Although Twitter's new owner, Elon Musk, claimed it would not be a "hellscape" where users could post anything they'd like, LGBTQ+ human rights groups and advocates say it already is only days after Musk took the reins.
On Thursday, the world's richest man completed his long-anticipated takeover of the social media platform. And with his acquisition, out goes content moderation, according to critics.
The billionaire claimed, however, he had yet to change Twitter's content moderation.
"Twitter will be forming a content moderation council with widely diverse viewpoints," the billionaire tweeted. "No major content decisions or account reinstatements will happen before that council convenes."
\u201cTwitter will be forming a content moderation council with widely diverse viewpoints. \n\nNo major content decisions or account reinstatements will happen before that council convenes.\u201d
As seemingly one of his first acts, however, Musk eliminated some of the platform's safeguards. For example, he fired Vijaya Gadde, the company's head of legal policy, trust, and safety. Accounts have also been able to post tweets that include once-banned language.
A study by Montclair State University's Joetta Di Bella and Fred C. Sautter III Center for Strategic Communication in the School of Communication measured the amount of hate speech that existed on Twitter in the hours following Musk's acquisition. Researchers measured instances of hate terms like the n word, k word, and f word slurs for Black, Jewish, and queer people.
Before Musk's acquisition, average tweets using hate terms were at most 84 per hour over seven days. On October 28, after Musk took over, users tweeted the studied hate speech 4,778 times from midnight to noon, the study found.
Within hours of the sale's completion, Chaya Raichick's Libs of TikTok account blatantly tweeted a string of the anti-LGBTQ+ slur "groomer," for which, before Thursday, the account would have earned a suspension.
— Gays Against Groomers (@Gays Against Groomers)
Former UFC fighter Jake Shields came out and admitted that he was posting a slur to see if Twitter would suspend him again for it.
"This is a groomer[.] I was suspended for this exact tweet a month ago so we will see if Twitter is now free," he wrote.
As of publication time, the tweet remains up.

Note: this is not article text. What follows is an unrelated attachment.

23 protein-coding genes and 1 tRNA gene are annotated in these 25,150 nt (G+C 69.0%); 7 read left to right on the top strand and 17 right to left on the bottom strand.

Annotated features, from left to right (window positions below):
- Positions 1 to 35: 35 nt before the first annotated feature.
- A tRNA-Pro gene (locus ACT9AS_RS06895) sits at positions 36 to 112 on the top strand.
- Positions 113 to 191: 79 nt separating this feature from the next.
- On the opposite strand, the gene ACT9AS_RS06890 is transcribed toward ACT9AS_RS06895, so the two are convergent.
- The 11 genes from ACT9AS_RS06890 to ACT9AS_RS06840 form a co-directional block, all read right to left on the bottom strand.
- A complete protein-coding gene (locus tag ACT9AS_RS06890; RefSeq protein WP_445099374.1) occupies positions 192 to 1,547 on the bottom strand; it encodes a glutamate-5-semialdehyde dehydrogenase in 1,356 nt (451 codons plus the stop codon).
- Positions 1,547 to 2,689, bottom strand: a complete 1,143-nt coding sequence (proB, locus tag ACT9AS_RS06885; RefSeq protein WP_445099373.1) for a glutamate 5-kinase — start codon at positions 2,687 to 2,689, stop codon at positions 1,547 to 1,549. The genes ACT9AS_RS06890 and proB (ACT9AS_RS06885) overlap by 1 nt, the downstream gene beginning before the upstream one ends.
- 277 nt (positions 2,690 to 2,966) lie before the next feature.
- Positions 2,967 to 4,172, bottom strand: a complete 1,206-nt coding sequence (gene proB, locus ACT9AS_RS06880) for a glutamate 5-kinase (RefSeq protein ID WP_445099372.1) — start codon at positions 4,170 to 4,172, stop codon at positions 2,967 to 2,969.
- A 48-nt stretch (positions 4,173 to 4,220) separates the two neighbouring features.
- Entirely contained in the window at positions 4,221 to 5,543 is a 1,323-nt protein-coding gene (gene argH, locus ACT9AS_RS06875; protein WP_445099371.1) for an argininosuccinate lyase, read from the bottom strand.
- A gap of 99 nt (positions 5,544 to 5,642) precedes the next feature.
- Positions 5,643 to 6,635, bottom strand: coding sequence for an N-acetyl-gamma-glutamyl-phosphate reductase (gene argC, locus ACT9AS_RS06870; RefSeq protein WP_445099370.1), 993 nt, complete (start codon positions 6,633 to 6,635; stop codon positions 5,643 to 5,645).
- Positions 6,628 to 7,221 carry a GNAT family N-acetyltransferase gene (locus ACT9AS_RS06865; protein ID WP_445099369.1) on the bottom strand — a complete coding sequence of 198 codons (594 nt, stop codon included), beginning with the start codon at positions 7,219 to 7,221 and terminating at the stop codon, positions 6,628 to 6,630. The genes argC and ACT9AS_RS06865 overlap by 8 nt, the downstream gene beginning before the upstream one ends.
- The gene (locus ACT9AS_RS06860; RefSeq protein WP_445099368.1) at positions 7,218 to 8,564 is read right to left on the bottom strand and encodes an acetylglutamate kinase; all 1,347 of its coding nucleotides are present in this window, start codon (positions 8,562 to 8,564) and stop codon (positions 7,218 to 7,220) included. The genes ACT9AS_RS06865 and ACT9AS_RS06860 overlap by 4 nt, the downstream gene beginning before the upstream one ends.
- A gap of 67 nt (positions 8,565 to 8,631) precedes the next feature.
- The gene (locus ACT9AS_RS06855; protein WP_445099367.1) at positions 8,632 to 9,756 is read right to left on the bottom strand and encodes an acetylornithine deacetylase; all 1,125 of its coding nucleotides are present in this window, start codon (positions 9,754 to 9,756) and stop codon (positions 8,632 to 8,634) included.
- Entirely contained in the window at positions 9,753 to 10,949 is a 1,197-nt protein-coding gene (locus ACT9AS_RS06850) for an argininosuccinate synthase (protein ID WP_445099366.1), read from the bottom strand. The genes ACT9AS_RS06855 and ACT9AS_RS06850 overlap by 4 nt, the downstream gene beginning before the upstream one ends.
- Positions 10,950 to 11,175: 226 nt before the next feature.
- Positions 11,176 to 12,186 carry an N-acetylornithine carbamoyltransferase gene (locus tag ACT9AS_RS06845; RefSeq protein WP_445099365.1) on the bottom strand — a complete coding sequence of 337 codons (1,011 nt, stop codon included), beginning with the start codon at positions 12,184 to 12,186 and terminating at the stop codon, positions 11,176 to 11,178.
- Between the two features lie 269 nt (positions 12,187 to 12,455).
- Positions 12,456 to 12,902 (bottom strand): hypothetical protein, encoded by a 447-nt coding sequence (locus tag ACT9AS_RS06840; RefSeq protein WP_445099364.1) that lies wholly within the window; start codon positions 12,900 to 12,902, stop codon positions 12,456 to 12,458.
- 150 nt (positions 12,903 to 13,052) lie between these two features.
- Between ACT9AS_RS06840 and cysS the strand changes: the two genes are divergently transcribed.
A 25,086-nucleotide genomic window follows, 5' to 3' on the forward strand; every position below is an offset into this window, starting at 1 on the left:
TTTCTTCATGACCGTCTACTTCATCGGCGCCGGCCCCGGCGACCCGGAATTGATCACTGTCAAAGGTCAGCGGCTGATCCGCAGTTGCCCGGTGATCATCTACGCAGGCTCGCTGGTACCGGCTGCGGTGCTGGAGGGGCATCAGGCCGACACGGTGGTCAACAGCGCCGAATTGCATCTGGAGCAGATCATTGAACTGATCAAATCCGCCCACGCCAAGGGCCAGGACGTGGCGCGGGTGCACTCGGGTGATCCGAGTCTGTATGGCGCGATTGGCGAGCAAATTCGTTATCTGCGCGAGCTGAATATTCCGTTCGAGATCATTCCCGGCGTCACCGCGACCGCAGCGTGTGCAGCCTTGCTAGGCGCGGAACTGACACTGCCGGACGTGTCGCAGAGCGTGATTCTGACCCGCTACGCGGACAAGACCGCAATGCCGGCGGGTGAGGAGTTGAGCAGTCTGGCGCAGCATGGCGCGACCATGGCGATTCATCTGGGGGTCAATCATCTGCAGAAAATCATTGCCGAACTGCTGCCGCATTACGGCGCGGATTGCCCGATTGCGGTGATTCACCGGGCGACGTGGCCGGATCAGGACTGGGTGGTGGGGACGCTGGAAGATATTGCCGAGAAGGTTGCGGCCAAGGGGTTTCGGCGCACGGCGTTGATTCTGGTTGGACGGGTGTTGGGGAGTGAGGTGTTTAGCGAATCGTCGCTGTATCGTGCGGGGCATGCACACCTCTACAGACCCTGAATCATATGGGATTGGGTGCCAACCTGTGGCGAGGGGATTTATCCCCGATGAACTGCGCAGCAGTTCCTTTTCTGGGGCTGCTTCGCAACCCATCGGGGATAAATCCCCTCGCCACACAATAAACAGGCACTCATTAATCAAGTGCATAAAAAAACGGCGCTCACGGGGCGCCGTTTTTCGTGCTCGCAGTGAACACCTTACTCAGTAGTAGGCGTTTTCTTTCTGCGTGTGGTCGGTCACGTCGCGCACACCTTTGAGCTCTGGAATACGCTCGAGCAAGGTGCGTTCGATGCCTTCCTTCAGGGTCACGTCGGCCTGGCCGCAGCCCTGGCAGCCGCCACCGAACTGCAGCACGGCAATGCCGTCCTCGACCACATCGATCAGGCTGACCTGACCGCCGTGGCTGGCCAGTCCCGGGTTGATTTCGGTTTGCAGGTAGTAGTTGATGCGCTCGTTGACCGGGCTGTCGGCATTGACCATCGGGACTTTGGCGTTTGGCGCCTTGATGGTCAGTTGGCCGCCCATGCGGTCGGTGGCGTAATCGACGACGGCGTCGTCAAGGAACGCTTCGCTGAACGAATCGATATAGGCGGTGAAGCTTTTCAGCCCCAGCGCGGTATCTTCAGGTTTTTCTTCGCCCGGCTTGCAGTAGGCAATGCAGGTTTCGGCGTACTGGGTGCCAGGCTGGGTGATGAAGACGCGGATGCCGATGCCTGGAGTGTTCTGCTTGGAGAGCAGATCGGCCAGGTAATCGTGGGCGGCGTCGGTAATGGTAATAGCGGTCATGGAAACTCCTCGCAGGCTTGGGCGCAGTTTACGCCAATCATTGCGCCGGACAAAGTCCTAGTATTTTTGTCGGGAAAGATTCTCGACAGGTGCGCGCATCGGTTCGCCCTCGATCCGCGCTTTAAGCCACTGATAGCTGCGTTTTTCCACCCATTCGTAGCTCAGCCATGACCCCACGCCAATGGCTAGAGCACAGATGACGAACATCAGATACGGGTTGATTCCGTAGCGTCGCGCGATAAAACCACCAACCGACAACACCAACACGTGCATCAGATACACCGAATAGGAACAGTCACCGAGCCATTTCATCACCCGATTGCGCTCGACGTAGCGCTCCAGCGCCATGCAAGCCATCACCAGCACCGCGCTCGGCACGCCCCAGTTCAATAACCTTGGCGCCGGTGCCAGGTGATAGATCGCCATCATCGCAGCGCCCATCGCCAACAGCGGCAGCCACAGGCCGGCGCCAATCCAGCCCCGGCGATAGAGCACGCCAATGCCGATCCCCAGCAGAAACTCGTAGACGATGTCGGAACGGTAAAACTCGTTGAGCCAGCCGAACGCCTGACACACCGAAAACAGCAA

Alejandra Caraballo is a clinical instructor at the Harvard Law School's Cyber Law Clinic and an expert in online extremism. Immediately after Musk acquired Twitter, she documented that right-wing extremists began tweeting hateful content with reckless abandon.
"We're off to quite a start with groyper Nazi trolls feeling explicitly emboldened by Elon to threaten murder and use racist, anti Semitic, and homophobic slurs," Caraballo wrote. "I'm sure the advertisers are going to love having their ads next to this."
\u201cWe're off to quite a start with groyper Nazi trolls feeling explicitly emboldened by Elon to threaten murder and use racist, anti Semitic, and homophobic slurs.\n\nI'm sure the advertisers are going to love having their ads next to this.\u201d
In an open letter, the nation's top civil rights groups and advocacy groups, including GLAAD, demanded Musk be held accountable for his behavior on Twitter and demand civility on Twitter. The letter was sent to Amazon, Capital One, Best Buy, Apple, and 16 more of Twitter's top 20 advertisers.
"We, the undersigned organizations, call on you to notify Musk and publicly commit that you will cease all advertising on Twitter globally if he follows through on his plans to undermine brand safety and community standards, including gutting content moderation," the letter reads. "This means that Musk must not roll back the basic moderation practices Twitter already has on the books now and must commit to actually enforcing those rules."
On Monday, Yoel Roth, Twitter's current head of safety and integrity, indicated that the platform was aware of a spike in hate speech on Twitter.
Roth said that since Saturday, his team had sought to eliminate instances of slurs from the platform.
"We've made measurable progress, removing more than 1500 accounts and reducing impressions on this content to nearly zero," he tweeted.
The supression of impressions and removing the content from the platform, however, are separate things, which Roth admitted when challenged in a reply to his tweet. Twitter seeks to remove content and to reduce its visibility, he says.
"Impressions have been our success measure for a long time," Roth tweeted.
\u201c@daveyalba Nothing in my thread disputes the problem \u2014 I call it a surge in my first tweet. We have to fix this. This includes removing content, and *also* reducing its visibility at scale. Impressions have been our success measure for a long time.\u201d
Musk said shortly before 1 a.m. Eastern on Wednesday that the content moderation council he had mentioned previously would include people with varying viewpoints, but it was unclear whether the board would include LGBTQ+ people.
"Twitter's content moderation council will include representatives with widely divergent views, which will certainly include the civil rights community and groups who face hate-fueled violence," he wrote.
\u201c@yoyoel @JGreenblattADL @YaelEisenstat @rashadrobinson @JGo4Justice @normanlschen @DerrickNAACP @TheBushCenter @SindyBenavides Twitter's content moderation council will include representatives with widely divergent views, which will certainly include the civil rights community and groups who face hate-fueled violence\u201d
During the weekend, the Tesla CEO spread a false and homophobic conspiracy theory that Speaker of the House Nancy Pelosi's husband, Paul, was engaging in a tryst with a male sex worker and was hit in the head with a hammer during a quarrel.
Paul Pelosi was attacked by David DePape, a 42-year-old far-right extremist who admitted to police that he broke into the Pelosi home to target the speaker for political reasons.